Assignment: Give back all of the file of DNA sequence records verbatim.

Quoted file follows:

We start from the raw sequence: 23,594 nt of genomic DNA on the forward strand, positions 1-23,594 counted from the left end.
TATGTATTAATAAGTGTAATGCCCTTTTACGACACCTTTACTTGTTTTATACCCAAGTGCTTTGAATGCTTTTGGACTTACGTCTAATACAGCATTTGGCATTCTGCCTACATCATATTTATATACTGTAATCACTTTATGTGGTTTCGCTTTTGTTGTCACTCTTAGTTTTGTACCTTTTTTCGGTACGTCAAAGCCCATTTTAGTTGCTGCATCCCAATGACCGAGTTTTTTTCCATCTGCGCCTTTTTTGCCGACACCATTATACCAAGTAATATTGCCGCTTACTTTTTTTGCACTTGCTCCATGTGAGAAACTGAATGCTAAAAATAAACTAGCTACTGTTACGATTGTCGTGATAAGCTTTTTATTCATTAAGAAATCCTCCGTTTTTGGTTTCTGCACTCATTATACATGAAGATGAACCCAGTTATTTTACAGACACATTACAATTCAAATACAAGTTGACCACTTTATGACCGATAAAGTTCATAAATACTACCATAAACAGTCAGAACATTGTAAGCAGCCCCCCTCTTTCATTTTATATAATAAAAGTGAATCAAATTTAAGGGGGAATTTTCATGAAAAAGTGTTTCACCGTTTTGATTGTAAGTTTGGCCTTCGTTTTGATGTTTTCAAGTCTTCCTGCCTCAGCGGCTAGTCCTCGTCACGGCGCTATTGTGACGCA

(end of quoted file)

We start from the raw sequence: 23,594 nt of genomic DNA on the forward strand, positions 1-23,594 counted from the left end.
TATGTATTAATAAGTGTAATGCCCTTTTACGACACCTTTACTTGTTTTATACCCAAGTGCTTTGAATGCTTTTGGACTTACGTCTAATACAGCATTTGGCATTCTGCCTACATCATATTTATATACTGTAATCACTTTATGTGGTTTCGCTTTTGTTGTCACTCTTAGTTTTGTACCTTTTTTCGGTACGTCAAAGCCCATTTTAGTTGCTGCATCCCAATGACCGAGTTTTTTTCCATCTGCGCCTTTTTTGCCGACACCATTATACCAAGTAATATTGCCGCTTACTTTTTTTGCACTTGCTCCATGTGAGAAACTGAATGCTAAAAATAAACTAGCTACTGTTACGATTGTCGTGATAAGCTTTTTATTCATTAAGAAATCCTCCGTTTTTGGTTTCTGCACTCATTATACATGAAGATGAACCCAGTTATTTTACAGACACATTACAATTCAAATACAAGTTGACCACTTTATGACCGATAAAGTTCATAAATACTACCATAAACAGTCAGAACATTGTAAGCAGCCCCCCTCTTTCATTTTATATAATAAAAGTGAATCAAATTTAAGGGGGAATTTTCATGAAAAAGTGTTTCACCGTTTTGATTGTAAGTTTGGCCTTCGTTTTGATGTTTTCAAGTCTTCCTGCCTCAGCGGCTAGTCCTCGTCACGGCGCTATTGTGACGCA